SEC buys into XBRL

Add the Securities and Exchange Commission to the growing list of financial regulatory agencies getting ready to adopt Extensible Business Reporting Language (XBRL).

Under a stock exchange pilot program likely to debut next March, company officials submitting annual reports to the regulatory agency will be able to voluntarily attach an unofficial, supplementary XBRL financial exhibit to their filings.

A derivative of Extensible Markup Language, XBRL is an open metadata standard for tagging business and financial data. It simplifies the analysis of financial data.

"It's actually not only a dictionary, but it takes your accounting ledger and

provides not only the link bases of where you got the data from, but how you derived that data," said Richard Heroux, program manager of the SEC's Electronic Data Gathering, Analysis and Retrieval (EDGAR) system.

"From a standards perspective on financials, it's the most advanced standard right now," Heroux said. "We're going into this pilot [test] with eyes wide open to see what comes out."

Agencies regulating the banking industry already are in the process of releasing a shared data repository of quarterly call reports submitted in XBRL. Bank officials will begin complying with the mandate starting next year, according to Federal Deposit Insurance Corp. officials.

"Change is really coming," said Liv Watson, an EDGAR Online Inc. senior vice president and one of the specification's original designers. "It's almost like having e-mail in the early days. You never got an e-mail because nobody had it, but could you live without it today?"

The SEC program will test the agency's ability to parse and render XBRL-tagged data, and it will provide investors and others the chance to do the same, Heroux added.

Officials at some companies, including EDGAR Online, Microsoft Corp. and Morgan Stanley, have indicated an interest in joining the pilot test, said Walter Hamscher, a member of the XBRL International Steering Committee and an XBRL designer.

XBRL eliminates the need to rekey data, said a Morgan Stanley analyst. "Right now, analysts get financial data, and they type it into a spreadsheet," the analyst said. "XBRL is going to get data directly and incorporate it directly into the data spreadsheets, which means few mistakes and less typing and more time analyzing."

Studies show that analysts can spend up to 80 percent of their time preparing data, Watson said. "How about if we switch those numbers and spend 20 percent on the mechanics of the data and then make more analysis or do something else?" she asked.

In addition, widespread adoption of the specification could foster greater understanding of company financial data. "I can look for trends over a longer period of time" once financial information is in a searchable XBRL database, Watson said.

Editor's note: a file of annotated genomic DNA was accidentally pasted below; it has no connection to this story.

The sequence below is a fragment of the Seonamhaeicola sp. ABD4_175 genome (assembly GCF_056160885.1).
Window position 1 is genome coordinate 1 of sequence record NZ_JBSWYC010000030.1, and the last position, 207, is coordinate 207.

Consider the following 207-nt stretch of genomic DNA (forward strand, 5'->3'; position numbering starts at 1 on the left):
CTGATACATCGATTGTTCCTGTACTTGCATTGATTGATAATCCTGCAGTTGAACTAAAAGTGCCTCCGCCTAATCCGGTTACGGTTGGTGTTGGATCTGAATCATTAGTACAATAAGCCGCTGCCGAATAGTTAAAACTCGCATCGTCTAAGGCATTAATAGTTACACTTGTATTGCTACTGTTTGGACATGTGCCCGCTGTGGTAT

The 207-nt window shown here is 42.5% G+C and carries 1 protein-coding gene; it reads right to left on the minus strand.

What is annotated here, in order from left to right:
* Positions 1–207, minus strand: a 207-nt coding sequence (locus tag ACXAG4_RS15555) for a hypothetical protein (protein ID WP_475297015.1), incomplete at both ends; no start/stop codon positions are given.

"All of the facts in a financial report either refer to a period of time or else an incident in time," Hamscher said. XBRL "essentially gives you the rules of the language, how you say one or the other."

Why use XBRL?

Tagging financial data with Extensible Business Reporting Language (XBRL) offers several advantages over Extensible Markup Language metadata, said Richard Heroux, program manager of the Securities and Exchange Commission's Electronic Data Gathering, Analysis and Retrieval system.

XBRL is more than just a dictionary of data elements and tags. "With XBRL, you're talking about a set standard where you can actually dig down deeper into the tagging structure and see where the data was derived from," he said.

An XBRL taxonomy "adds additional language that says things that XML schema can't," said Walter Hamscher, a member of the XBRL International Steering Committee. Taxonomies define data elements such as the ways company officials report time periods or how they refer to business entities.

Using a language analogy, Hamscher compared the difference between taxonomies and schemas to "the difference between the rules of English grammar and the rules of iambic pentameter poetry."

The idea is that financial data comparison becomes automatic, he said. Individual companies can publish new taxonomies because the standard is open but in a manner that allows XBRL software encountering a new element to incorporate it by using embedded descriptions of the element. "The idea is to accelerate a set of terms that people can agree on," Hamscher said.

Making taxonomies easily extensible also ensures their long-term relevance, said Liv Watson, one of the specification's original designers. XBRL International, the nonprofit consortium fostering the language's development and adoption, is not interested in saying "here are the taxonomies, and that's the way it's going to be for the rest of our lives," she said. "Those things are living organs."

— David Perera

About the Author

David Perera is a special contributor to Defense Systems.

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